Jason Koh, MD. Chair of Orthopaedic Surgery at NorthShore University HealthSystem and Director of NorthShore Orthopaedic & Spine Institute (Skokie, Ill.): Innovative. Orthopedic surgery will continue to change and evolve to address the needs of our patients. Innovation will continue to occur in multiple areas, including surgical procedures, information analysis and care delivery. Increasingly, computer-assisted and robotic surgery can assist in planning and executing complex surgical procedures, and the technology is becoming increasingly less expensive, more accurate and available. The use of biologics and regenerative medicine continues to develop and hold the promise of restoring function without replacement. Artificial intelligence and machine learning are informing our ability to predict and potentially modify risk and patient outcomes. Finally, as demand for orthopedic services continues to increase in an increasingly challenging reimbursement environment, orthopedics will have to innovate around lower cost, higher efficiency care models of delivery.
Philip Louie, MD. Spine Surgeon at Virginia Mason Franciscan Health (Seattle): Outpatient. The past decade has shown us that orthopedic and spine surgery (in the properly indicated patient) can be performed in a safer, more efficient and cost-saving manner compared to the traditional large hospital setting. This migration of surgeries to the ambulatory surgery centers and other outpatient centers have been fueled by the innovation of several enabling technologies. With ongoing financial stressors of large hospital systems and patients' concerns with hospitals, the ability to expand technologies to aid safe surgeries in outpatient settings will be paramount. Understanding how this all plays out in a landscape trying to become more value-based centric will be interesting to be a part of.
Vivek Mohan, MD. Orthopedic Surgeon at Southern California Permanente Medical Group (Pasadena): Patient-driven automation of care.
Kevin Parvaresh, MD. Orthopedic Surgeon at Hoag Orthopedic Institute (Orange, Calif.): Regenerative. Regenerative medicine is a rapidly expanding field of medicine, particularly in orthopedics. The development of biologics to combat disease and accelerate healing is becoming more mainstream. There is a wide variety of uses for biologics ranging from treatment of arthritis to traumatic injury treatment.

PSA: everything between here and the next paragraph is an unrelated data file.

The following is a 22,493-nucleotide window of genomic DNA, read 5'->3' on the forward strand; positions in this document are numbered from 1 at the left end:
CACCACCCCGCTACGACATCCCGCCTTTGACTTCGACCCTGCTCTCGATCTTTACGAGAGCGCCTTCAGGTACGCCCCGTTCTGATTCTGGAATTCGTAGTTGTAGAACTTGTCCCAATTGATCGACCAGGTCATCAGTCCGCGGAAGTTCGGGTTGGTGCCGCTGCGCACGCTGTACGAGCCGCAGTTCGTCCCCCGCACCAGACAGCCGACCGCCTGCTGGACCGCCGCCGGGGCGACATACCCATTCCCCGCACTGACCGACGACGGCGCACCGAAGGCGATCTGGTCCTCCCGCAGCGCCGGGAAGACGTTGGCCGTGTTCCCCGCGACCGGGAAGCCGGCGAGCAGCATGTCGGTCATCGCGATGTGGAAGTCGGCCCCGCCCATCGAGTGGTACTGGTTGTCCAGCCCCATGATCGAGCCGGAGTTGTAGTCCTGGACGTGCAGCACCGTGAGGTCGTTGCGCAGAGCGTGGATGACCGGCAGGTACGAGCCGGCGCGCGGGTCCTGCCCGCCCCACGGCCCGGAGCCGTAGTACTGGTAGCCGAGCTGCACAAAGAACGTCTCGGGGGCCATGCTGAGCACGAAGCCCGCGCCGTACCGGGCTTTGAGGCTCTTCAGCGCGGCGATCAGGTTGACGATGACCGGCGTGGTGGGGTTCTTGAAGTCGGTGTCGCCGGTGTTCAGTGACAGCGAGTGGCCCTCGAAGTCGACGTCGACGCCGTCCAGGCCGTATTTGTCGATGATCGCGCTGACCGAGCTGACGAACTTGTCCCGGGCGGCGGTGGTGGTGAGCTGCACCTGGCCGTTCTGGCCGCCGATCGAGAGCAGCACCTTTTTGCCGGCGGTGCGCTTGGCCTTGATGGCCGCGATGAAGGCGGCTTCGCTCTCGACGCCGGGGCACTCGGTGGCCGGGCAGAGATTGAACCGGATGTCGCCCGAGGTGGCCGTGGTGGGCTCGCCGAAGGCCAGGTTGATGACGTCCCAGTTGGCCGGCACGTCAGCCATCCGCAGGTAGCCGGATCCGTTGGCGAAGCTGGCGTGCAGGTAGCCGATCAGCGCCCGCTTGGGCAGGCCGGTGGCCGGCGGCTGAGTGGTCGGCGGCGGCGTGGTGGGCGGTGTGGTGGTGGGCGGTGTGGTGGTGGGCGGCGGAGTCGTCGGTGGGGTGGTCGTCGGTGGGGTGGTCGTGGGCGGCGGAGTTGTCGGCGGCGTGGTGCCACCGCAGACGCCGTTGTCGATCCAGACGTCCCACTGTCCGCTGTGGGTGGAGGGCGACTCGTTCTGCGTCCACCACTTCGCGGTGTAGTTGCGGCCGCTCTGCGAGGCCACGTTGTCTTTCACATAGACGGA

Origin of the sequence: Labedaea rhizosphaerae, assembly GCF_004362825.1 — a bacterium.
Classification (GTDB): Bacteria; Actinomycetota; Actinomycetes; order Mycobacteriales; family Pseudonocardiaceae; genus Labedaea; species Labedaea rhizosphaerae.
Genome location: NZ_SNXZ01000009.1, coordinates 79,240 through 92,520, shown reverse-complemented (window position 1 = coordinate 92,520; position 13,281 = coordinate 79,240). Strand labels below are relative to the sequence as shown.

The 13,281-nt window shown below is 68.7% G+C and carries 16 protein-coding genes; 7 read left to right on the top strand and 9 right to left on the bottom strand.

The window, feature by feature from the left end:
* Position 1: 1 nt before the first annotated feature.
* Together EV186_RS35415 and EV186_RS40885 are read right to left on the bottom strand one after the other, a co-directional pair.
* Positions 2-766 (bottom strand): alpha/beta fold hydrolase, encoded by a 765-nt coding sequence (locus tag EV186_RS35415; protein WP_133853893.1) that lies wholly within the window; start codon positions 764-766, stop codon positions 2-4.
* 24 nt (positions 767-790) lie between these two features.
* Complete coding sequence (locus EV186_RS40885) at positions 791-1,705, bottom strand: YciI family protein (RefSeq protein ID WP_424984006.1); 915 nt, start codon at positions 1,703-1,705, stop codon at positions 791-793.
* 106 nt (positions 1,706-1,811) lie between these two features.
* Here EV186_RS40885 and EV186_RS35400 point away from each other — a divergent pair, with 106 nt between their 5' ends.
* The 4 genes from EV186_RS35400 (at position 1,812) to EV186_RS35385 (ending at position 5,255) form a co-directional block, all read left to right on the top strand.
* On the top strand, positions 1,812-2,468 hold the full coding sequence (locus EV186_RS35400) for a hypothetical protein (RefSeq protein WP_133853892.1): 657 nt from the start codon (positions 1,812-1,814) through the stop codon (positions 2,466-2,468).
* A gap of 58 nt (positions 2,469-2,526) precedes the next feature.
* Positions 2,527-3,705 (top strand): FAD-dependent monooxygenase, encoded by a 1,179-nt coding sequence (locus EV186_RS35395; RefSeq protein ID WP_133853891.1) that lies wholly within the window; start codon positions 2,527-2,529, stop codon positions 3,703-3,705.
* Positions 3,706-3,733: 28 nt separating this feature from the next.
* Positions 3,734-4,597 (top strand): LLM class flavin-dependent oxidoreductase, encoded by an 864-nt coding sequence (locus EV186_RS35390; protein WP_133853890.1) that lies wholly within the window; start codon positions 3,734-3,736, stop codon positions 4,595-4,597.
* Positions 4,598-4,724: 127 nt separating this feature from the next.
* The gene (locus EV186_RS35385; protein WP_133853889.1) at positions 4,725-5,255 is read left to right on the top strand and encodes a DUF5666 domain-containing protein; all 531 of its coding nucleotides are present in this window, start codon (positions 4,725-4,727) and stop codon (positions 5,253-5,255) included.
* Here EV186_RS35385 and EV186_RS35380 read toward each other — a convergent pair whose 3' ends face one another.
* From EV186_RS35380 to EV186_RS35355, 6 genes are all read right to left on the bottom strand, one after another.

Various clinical trials are currently being developed to determine specific indications for biological use. Formulation differences and preparation techniques are also being honed to better deliver biologics in a safe and effective manner. Government oversight is still a factor regarding ensuring patient safety.
Future biologics will be developed that can be individualized to patient pathology and goals. Current biologic research has shown promise and will continue to improve.
Arjun Saxena, MD. Adult Hip and Knee Reconstruction Surgeon at Rothman Orthopaedic Institute (Philadelphia): Bright. As orthopedic surgeons we have the coolest jobs in the world. We use power tools, advanced cameras and technology to improve the lives of our patients. We will continue to innovate and improve care for our patients; think of the advancements over the last 20 years. Being in academics, I have seen resident and fellowship applications; the young physicians and researchers are impressive, to say the least. I am confident we continue to attract the best and the brightest to orthopedic surgery. I am excited to see what the future holds!
Thomas Schuler, MD. Founder and CEO of Virginia Spine Institute (Reston): Miraculous! Technological advances are enabling specialists to heal people and restore their lives in ways never possible before now. Minimally invasive surgeries, motion preserving and restoring surgeries, and the use of biologics combined with better knowledge and robotic and AI technologies all enhance the treatments, and thus options, for our patients. It is a wonderful time for people to be able to heal and get on with their lives.